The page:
Finding three starters per draft the key to sustained success

Ron Schwane-USA TODAY Sports

NFL draft analyst Daniel Jeremiah proposed an interesting baseline question to establish the success or failure in a draft. There are two different ways to look at it in regards to the Steelers.

Tribune-Review writer Mark Kaboly spoke with NFL.com draft analyst Daniel Jeremiah recently for a piece he penned Sunday. Jeremiah, a long-time NFL scout, spent time with the Baltimore Ravens and general manager Ozzie Newsome, and shared some insight behind the simplicity of their big picture goals.

When I was in Baltimore with Ozzie Newsome, we always tried to come out of every draft, if we could, with three starters," said Daniel Jeremiah, a former scout for the Ravens, Cleveland Browns and Philadelphia Eagles and current NFL Network analyst. "If three years down the line three of the players we picked in that draft were solid starters we weren't looking to replace, we viewed that as a successful draft.

If that's a solid standard from which to measure success, the Steelers achieved it in 2013, having walked away with multiple starters not just for the future, but in the present. Running back Le'Veon Bell, outside linebacker Jarvis Jones and inside linebacker Vince Williams all started more than half the Steelers' games last season. Wide receiver Markus Wheaton is penciled in as the team's starting split end in 2014, and Shamarko Thomas is likely the team's starting strong safety when the Steelers and Troy Polamalu part ways. Thomas will also be in the mix for the top reserve in their secondary.

The 2012 draft produced mixed results, depending on your perspective. Right guard David DeCastro is unquestionably their best player from that draft. Nabbing Kelvin Beachum with a compensatory seventh round pick is also a big positive. That positive is detracted somewhat by the fact Beachum replaced the second round pick from that draft, Mike Adams. Moving past the disastrous selections of Alameda Ta'amu and Chris Rainey (neither lasted more than one season with the team), the team may reach that third starter baseline if third round pick Sean Spence is able to return after a devastating knee injury that casts a shadow over his career potential.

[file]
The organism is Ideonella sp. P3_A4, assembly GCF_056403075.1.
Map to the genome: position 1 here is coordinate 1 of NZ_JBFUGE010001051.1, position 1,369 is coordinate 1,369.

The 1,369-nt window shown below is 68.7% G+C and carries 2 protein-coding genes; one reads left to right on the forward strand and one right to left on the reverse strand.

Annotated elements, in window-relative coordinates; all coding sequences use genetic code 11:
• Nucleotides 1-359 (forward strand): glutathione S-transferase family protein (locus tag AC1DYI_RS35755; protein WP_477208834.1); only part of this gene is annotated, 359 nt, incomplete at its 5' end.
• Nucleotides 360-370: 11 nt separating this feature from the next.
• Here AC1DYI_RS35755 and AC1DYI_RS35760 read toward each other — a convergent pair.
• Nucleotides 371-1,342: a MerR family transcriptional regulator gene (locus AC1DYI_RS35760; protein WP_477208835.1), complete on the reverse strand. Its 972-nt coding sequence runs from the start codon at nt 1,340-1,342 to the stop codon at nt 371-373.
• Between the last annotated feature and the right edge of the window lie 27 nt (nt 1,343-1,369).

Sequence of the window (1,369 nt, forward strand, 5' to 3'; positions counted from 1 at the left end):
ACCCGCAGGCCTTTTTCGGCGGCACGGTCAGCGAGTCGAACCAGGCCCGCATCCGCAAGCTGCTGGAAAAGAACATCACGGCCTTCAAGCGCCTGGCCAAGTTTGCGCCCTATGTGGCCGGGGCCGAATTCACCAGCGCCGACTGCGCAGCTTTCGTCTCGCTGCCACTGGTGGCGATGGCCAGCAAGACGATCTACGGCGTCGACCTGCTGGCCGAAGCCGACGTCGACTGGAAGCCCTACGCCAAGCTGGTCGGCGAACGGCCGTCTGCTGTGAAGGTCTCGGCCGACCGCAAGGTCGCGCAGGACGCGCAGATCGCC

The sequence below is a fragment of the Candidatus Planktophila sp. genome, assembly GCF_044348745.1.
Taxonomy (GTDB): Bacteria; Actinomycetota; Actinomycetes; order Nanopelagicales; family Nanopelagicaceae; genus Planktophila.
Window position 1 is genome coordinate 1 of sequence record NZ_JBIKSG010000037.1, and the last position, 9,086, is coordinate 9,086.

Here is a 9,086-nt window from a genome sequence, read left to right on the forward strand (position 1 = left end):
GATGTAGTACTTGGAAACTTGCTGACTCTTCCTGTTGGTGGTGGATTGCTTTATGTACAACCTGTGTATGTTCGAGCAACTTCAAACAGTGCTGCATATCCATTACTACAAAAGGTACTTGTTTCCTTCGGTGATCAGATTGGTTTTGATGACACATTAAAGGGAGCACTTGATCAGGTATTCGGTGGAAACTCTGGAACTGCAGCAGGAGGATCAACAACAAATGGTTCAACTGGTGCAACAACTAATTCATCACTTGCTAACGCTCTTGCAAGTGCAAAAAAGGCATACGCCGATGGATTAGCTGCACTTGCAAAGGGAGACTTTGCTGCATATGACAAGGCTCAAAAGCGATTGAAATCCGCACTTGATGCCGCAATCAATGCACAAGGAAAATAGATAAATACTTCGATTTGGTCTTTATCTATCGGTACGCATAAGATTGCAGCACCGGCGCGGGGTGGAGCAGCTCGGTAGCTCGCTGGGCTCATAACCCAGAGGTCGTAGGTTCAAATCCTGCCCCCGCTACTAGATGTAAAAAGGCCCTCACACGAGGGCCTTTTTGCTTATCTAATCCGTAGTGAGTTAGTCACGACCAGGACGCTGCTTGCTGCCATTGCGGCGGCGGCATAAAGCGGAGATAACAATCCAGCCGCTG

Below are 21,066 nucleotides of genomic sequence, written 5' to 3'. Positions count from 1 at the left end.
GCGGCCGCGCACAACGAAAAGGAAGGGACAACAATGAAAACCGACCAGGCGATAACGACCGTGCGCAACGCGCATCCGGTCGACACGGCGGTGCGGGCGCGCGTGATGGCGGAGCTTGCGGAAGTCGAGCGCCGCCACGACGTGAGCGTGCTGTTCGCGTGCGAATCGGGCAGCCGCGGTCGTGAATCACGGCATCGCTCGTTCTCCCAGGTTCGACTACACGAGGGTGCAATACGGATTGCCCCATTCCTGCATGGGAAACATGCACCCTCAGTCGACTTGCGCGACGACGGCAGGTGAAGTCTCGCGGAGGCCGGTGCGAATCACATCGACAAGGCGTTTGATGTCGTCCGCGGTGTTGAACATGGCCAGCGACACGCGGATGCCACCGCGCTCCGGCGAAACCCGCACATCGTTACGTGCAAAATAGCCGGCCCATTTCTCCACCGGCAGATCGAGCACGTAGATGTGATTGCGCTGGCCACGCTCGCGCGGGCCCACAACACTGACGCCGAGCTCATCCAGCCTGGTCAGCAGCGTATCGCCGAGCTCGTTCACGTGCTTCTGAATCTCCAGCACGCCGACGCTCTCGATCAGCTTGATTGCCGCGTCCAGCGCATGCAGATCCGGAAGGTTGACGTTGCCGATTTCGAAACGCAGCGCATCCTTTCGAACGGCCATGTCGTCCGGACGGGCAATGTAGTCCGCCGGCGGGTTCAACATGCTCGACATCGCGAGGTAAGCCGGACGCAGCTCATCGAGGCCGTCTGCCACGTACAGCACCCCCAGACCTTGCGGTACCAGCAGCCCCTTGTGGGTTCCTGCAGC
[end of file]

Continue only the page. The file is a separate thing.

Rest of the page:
The 2011 draft suggests hope is still there as well. Cameron Heyward is a legitimate star on the rise in the NFL, and Cortez Allen will likely be one of the team's long-term starting cornerbacks. Marcus Gilbert has started for the vast majority of his career to date, and should be viewed as a draft success, if for no reason more than he can't be considered a failure.

There are five players from the 2010 draft that can be considered starters - Maurkice Pouncey, Jason Worilds, Emmanuel Sanders, Jonathan Dwyer and Antonio Brown. Pouncey, Worilds and Brown are still with the Steelers and Dwyer and Sanders both left via free agency this offseason. All contributed in positive ways while in Pittsburgh.

Herein lies the challenge to this philosophy, and a piece of what Jeremiah said, comes to the forefront.

Players in three years, the team is not looking to replace can be spun a different way. Maybe it's more accurate to propose "players in three years the team isn't locked into a contract dispute," or "gambled they may not receive the kind of offer on the open market that would make them leave."

This question will mark the 2010 decade of Steelers football: would the Steelers have maintained success had they sacrificed veterans they knew to be successful for the sake of keeping money free for the future? That money may not have made it any more possible to keep Mike Wallace, but Keenan Lewis likely could have been kept.

It could go on and on, but it seems, based on Jeremiah's philosophy, the Steelers have achieved the goal of having three starting level players from each of the past few drafts. Other factors may make the bigger picture more convoluted, but it really comes down to viewing either the sum of the individual parts of those drafts, or viewing them sum of the whole of those drafts.

Or, from another perspective, did those classes make them fall to 8-8, or did those classes save them from being worse than 8-8? It's kind of a half full vs. half empty kind of issue. Maybe the 2013 class that got so much starting experience only did so because there wasn't anyone left. Or maybe a player like Adams puts everything together in 2014 - his third year with the team - and becomes the team's starter for the future.

There's so much fluidity with it, all a team's fanbase can hope for is the team can bring in players who can make an impact early, maintain a high level of quality over the long run and the right decision on their post rookie contract can be made.

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